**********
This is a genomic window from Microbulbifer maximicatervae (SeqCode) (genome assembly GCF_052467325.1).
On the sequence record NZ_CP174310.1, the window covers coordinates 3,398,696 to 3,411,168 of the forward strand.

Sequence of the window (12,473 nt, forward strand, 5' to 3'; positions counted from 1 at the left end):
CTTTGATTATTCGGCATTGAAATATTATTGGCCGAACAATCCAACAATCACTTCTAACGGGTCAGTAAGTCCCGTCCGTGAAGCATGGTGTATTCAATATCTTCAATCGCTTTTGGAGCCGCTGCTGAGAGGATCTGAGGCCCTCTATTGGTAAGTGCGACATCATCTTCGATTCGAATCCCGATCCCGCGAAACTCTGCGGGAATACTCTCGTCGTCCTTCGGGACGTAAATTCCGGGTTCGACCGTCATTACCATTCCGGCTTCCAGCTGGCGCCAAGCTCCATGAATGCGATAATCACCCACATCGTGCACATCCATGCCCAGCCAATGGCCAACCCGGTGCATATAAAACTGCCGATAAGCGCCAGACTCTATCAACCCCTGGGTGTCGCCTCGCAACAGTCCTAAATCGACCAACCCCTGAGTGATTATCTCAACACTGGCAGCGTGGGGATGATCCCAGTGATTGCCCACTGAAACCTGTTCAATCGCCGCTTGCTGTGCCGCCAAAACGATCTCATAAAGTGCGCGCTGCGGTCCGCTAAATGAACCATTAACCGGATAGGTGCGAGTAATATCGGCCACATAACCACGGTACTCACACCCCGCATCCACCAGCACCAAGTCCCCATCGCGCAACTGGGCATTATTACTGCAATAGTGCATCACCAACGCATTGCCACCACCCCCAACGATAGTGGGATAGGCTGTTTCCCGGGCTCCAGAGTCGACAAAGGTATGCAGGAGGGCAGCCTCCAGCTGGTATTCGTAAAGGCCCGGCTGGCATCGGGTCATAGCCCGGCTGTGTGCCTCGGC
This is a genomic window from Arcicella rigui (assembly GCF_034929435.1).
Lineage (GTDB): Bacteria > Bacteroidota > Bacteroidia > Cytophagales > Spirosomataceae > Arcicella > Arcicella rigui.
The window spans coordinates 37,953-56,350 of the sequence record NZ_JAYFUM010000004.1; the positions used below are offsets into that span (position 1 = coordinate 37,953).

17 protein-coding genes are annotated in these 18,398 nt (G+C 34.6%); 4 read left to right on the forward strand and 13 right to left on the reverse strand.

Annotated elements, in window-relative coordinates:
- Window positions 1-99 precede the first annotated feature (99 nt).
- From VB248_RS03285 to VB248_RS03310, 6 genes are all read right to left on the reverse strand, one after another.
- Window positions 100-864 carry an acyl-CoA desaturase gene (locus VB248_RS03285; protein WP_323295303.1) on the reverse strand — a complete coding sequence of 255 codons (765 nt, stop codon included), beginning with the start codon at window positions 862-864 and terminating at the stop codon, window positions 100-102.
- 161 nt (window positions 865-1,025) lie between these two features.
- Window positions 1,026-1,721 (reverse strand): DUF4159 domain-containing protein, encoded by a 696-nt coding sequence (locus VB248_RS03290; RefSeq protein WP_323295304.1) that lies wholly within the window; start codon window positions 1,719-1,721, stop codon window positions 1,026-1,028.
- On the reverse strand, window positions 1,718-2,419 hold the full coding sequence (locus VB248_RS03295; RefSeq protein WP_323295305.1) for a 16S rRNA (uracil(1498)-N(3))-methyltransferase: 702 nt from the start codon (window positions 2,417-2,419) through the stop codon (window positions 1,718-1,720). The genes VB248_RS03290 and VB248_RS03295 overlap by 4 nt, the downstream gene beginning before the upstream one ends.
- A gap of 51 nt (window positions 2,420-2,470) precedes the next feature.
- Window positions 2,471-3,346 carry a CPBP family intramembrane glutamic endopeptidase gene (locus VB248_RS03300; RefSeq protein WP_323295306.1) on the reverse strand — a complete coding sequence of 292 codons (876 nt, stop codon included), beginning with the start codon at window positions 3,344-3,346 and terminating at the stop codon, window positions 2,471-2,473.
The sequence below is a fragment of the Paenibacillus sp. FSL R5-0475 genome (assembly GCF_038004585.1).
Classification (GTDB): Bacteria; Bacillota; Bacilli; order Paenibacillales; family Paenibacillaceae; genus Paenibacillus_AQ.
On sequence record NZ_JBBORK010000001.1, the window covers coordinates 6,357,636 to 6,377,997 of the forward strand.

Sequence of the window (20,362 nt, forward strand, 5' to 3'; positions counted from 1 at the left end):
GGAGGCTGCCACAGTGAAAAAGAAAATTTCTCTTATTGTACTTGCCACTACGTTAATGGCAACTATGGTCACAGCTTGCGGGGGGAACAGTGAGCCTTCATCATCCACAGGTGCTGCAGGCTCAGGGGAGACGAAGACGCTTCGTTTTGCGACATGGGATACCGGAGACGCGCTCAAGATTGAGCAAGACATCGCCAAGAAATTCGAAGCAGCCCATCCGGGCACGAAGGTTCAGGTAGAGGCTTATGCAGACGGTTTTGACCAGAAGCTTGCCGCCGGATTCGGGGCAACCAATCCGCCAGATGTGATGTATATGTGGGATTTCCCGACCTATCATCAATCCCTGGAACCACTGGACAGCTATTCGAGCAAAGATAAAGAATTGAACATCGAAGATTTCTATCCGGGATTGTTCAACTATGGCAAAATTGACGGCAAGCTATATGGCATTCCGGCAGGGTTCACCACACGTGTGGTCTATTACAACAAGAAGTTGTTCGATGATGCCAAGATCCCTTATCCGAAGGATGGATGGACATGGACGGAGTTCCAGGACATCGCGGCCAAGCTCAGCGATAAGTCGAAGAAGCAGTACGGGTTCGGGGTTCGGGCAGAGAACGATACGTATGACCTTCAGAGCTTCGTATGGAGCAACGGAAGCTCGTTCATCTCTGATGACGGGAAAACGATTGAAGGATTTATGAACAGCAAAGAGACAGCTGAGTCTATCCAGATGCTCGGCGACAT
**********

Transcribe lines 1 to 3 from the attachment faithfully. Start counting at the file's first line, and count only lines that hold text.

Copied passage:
This is a genomic window from Microbulbifer maximicatervae (SeqCode) (genome assembly GCF_052467325.1).
On the sequence record NZ_CP174310.1, the window covers coordinates 3,398,696 to 3,411,168 of the forward strand.

Sequence of the window (12,473 nt, forward strand, 5' to 3'; positions counted from 1 at the left end):